In order to further develop hybrid technology, Audi will test it in the 24 Hours of Le Mans.
During the last decade, Audi became the dominant force in long distance sports car racing, winning the 24 Hours of Le Mans in no less than nine out of 11 starts. In the process, Audi became the first manufacturer to win the race with a car propelled by a diesel engine in 2006. This year, however, they will try to go even further by winning the race with a hybrid. For the 2012 event (in mid-June), Audi will enter four cars (two hybrid and two diesel) in the premier LMP1 category.
The hybrid systems for racing are now in the development stages and Audi is supposed to unveil it towards the end of the month. "To develop the hybrid technology for Le Mans is at least as ambitious and challenging as our diesel project was in its early stages," explains Head of Audi Motorsport Dr. Wolfgang Ullrich. "The first test results are very encouraging and we are intrigued to see just how this technology performs in combination with our ultra-lightweight technology on the race track at Le Mans."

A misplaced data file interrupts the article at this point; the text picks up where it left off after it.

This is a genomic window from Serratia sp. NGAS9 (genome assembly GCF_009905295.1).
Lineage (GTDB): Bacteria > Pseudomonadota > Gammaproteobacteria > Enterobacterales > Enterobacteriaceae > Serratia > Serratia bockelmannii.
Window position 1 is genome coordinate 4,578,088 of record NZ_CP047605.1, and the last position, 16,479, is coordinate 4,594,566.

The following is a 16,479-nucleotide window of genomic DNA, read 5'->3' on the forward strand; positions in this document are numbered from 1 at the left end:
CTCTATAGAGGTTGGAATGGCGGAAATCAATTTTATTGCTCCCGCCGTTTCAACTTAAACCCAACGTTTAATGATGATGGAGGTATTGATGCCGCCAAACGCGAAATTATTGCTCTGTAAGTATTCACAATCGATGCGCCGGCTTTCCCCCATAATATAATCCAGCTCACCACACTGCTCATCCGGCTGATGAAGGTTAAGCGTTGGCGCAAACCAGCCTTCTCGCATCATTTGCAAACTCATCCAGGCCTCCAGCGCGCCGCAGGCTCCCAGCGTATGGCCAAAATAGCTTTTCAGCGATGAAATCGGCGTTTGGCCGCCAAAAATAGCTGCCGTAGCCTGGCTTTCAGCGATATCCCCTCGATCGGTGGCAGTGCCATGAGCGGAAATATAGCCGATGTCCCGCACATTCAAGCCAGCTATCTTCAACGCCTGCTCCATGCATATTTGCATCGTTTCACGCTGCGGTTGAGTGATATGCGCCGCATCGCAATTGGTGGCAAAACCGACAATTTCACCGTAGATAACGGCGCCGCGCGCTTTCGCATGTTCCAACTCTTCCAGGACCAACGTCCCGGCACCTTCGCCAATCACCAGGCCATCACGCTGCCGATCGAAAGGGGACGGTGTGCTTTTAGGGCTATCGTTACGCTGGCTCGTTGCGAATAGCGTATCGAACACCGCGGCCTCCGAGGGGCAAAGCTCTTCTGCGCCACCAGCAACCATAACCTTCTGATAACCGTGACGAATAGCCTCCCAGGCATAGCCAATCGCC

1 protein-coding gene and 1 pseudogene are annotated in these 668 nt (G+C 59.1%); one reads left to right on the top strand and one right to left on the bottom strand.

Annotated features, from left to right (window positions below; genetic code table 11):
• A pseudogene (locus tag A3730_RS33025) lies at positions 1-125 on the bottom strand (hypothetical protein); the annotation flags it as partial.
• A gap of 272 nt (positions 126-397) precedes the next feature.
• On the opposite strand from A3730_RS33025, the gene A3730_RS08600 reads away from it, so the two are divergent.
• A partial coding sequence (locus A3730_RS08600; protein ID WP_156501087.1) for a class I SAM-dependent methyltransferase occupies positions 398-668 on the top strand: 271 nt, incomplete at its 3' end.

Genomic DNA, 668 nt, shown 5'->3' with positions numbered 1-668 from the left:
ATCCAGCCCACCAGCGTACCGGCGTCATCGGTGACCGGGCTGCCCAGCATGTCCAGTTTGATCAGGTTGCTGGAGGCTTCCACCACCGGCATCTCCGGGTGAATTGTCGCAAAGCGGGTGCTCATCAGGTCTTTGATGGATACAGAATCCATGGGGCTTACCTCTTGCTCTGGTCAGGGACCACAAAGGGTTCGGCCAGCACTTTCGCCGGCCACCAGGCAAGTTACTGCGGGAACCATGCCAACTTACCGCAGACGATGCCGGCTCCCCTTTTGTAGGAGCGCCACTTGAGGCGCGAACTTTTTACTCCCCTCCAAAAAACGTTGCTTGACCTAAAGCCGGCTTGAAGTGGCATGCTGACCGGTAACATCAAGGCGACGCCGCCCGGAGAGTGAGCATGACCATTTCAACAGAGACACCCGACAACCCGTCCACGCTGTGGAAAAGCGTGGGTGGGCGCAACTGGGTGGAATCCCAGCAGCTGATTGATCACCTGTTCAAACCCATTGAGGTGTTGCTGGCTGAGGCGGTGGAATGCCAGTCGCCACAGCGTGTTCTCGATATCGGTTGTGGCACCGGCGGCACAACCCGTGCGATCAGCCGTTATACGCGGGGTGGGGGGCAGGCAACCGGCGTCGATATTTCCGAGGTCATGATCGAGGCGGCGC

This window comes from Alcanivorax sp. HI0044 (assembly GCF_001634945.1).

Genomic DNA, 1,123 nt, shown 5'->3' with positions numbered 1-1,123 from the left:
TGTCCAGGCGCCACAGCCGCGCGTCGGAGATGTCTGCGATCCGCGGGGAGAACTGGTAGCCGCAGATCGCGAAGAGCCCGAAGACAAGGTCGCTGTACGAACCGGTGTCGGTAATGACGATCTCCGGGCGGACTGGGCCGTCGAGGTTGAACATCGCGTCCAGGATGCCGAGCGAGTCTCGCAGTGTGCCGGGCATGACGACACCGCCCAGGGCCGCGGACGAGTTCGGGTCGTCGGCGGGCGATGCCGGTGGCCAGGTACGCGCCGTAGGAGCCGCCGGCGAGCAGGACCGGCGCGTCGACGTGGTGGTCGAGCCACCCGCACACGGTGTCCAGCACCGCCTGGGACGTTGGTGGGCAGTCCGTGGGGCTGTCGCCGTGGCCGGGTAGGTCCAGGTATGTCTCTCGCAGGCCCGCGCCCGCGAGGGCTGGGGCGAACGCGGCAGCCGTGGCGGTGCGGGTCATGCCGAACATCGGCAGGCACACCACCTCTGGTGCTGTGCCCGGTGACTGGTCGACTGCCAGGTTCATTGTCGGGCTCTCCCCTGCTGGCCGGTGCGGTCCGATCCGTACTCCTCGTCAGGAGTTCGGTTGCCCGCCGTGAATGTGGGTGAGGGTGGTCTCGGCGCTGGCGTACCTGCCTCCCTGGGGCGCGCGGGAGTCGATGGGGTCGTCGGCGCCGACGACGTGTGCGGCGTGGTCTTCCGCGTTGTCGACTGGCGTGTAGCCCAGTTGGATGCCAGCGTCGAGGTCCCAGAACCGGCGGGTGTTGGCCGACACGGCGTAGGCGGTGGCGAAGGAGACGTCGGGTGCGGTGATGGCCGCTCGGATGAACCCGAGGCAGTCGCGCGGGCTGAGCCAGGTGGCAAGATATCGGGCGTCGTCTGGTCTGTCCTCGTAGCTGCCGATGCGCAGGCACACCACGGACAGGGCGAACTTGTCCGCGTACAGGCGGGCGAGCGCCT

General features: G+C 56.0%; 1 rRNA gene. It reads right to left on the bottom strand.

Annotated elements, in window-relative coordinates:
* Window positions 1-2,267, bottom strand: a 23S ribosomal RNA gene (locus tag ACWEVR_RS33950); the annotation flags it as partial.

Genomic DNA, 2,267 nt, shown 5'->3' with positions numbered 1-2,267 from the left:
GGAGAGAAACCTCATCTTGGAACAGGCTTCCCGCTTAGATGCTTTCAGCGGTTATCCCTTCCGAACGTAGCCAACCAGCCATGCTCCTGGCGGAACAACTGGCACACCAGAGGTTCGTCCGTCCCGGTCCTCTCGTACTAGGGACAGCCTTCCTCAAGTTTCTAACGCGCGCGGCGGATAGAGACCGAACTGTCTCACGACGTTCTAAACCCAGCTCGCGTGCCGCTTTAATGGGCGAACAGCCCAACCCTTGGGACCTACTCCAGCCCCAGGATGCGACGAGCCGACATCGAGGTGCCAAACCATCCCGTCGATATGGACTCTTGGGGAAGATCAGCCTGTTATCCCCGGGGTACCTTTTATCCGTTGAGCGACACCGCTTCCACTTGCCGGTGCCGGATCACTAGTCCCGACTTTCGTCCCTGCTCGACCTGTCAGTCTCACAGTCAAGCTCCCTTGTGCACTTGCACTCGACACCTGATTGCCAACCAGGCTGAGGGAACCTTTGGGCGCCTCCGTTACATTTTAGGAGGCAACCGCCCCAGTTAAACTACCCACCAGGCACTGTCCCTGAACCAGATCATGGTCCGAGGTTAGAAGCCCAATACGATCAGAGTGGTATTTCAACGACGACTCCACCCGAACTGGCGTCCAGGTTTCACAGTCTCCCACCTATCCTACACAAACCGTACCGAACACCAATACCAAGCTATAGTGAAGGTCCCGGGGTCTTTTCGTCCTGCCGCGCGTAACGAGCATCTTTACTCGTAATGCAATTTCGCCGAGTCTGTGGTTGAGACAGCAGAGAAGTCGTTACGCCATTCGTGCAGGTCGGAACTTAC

At the 80th running of the French endurance classic, Audi will compete with the start numbers '1' and '2' (hybrid drive) as well as '3' and '4.' As stipulated by the regulations, one driver per car is now designated. Those drivers are Andre Lotterer, Allan McNish, Timo Bernhard and Oliver Jarvis. The new Audi sports prototype with hybrid drive will be presented at the end of February. The first competitive outing follows in the 6-hour race at Spa-Francorchamps on May 5. For the World Championship opener at Sebring on March 17, the Audi Sport Team will once again rely on the Audi R18 TDI that proved victorious at Le Mans last year.
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